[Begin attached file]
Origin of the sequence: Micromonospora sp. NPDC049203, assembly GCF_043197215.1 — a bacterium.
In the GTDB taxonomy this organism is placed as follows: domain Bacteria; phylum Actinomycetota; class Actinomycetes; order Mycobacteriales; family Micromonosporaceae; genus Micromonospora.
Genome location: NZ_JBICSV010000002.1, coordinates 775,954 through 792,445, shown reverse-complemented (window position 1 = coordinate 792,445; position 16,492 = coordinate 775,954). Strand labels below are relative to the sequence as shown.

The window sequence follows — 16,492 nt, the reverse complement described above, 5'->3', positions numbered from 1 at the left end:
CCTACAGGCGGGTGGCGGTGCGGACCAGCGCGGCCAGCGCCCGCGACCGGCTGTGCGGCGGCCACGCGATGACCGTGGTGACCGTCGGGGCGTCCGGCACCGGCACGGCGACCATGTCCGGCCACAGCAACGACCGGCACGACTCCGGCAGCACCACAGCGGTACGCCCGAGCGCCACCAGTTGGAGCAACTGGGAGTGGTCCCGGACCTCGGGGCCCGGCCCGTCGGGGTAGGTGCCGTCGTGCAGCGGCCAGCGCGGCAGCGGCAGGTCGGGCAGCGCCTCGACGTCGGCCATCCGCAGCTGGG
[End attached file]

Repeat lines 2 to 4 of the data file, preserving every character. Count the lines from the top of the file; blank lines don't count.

In the GTDB taxonomy this organism is placed as follows: domain Bacteria; phylum Actinomycetota; class Actinomycetes; order Mycobacteriales; family Micromonosporaceae; genus Micromonospora.
Genome location: NZ_JBICSV010000002.1, coordinates 775,954 through 792,445, shown reverse-complemented (window position 1 = coordinate 792,445; position 16,492 = coordinate 775,954). Strand labels below are relative to the sequence as shown.

The window sequence follows — 16,492 nt, the reverse complement described above, 5'->3', positions numbered from 1 at the left end: